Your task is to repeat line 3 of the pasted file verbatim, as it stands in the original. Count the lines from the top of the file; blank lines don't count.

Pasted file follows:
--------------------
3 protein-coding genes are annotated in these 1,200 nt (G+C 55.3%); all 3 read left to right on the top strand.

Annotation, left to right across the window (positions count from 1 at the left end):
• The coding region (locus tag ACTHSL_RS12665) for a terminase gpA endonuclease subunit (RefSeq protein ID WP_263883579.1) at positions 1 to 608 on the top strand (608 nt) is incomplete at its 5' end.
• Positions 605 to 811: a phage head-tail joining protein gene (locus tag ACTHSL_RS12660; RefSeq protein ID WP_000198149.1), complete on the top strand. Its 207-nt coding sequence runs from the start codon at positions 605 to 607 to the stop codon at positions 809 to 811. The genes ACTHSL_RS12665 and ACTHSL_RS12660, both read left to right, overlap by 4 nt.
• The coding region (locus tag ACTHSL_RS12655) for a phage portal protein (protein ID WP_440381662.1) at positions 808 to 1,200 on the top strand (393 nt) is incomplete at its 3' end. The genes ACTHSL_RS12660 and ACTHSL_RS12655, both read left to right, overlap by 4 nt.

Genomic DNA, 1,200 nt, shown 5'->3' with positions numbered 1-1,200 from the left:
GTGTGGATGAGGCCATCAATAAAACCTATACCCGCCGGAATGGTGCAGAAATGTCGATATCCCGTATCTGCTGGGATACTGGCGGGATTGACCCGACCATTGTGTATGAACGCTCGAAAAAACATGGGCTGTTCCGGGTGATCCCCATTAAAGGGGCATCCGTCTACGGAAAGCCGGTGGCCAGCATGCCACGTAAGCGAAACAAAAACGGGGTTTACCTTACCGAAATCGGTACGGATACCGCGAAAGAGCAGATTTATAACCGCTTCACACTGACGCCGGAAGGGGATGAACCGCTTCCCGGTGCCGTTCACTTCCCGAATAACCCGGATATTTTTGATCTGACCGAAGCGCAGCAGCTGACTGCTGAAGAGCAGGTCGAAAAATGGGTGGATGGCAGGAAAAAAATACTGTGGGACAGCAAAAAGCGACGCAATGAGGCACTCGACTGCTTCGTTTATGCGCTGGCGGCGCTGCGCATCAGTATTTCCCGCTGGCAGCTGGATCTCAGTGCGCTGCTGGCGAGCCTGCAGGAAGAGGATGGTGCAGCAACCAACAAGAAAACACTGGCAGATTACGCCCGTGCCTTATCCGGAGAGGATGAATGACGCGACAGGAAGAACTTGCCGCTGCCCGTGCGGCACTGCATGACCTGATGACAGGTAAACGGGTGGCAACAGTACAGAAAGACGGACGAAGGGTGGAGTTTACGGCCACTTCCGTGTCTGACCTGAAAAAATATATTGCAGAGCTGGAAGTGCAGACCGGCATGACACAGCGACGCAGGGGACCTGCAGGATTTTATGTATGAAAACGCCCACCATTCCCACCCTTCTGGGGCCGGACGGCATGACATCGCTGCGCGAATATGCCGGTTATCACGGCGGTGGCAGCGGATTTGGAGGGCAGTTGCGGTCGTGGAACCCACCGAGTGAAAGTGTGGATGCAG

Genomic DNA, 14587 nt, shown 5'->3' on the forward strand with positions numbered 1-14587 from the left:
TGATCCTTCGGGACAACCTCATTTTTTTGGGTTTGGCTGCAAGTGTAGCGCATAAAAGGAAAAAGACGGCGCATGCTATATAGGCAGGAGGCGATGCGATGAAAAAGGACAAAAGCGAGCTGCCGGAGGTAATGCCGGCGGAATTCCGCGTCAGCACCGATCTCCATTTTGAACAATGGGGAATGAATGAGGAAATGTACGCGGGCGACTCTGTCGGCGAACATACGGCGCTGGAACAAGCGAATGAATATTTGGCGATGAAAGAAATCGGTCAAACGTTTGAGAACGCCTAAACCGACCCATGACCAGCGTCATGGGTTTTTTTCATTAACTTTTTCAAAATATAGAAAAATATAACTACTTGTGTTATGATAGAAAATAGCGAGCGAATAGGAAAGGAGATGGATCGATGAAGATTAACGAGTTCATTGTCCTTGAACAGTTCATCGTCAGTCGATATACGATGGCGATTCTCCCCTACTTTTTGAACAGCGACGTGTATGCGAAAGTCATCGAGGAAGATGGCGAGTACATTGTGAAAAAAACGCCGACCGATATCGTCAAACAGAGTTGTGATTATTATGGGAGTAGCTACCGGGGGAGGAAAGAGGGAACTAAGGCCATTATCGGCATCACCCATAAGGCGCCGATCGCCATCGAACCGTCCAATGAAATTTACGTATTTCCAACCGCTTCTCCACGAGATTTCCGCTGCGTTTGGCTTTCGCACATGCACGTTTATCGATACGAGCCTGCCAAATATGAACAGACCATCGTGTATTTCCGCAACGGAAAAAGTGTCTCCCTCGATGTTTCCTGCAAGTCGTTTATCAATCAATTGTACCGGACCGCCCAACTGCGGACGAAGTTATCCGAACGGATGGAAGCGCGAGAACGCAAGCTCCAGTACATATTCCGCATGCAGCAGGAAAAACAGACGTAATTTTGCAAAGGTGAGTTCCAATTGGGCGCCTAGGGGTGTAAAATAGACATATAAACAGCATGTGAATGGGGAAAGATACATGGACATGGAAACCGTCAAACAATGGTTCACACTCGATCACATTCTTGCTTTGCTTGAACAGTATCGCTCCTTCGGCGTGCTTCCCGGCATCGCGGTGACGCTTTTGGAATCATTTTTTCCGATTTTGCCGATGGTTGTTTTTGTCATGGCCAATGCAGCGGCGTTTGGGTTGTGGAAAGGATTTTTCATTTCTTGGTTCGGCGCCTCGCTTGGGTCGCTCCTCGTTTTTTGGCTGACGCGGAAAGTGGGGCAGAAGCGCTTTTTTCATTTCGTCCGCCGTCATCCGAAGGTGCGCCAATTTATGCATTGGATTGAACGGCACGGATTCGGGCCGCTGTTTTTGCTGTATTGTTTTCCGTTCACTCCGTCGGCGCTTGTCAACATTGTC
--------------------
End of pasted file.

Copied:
• The coding region (locus tag ACTHSL_RS12665) for a terminase gpA endonuclease subunit (RefSeq protein ID WP_263883579.1) at positions 1 to 608 on the top strand (608 nt) is incomplete at its 5' end.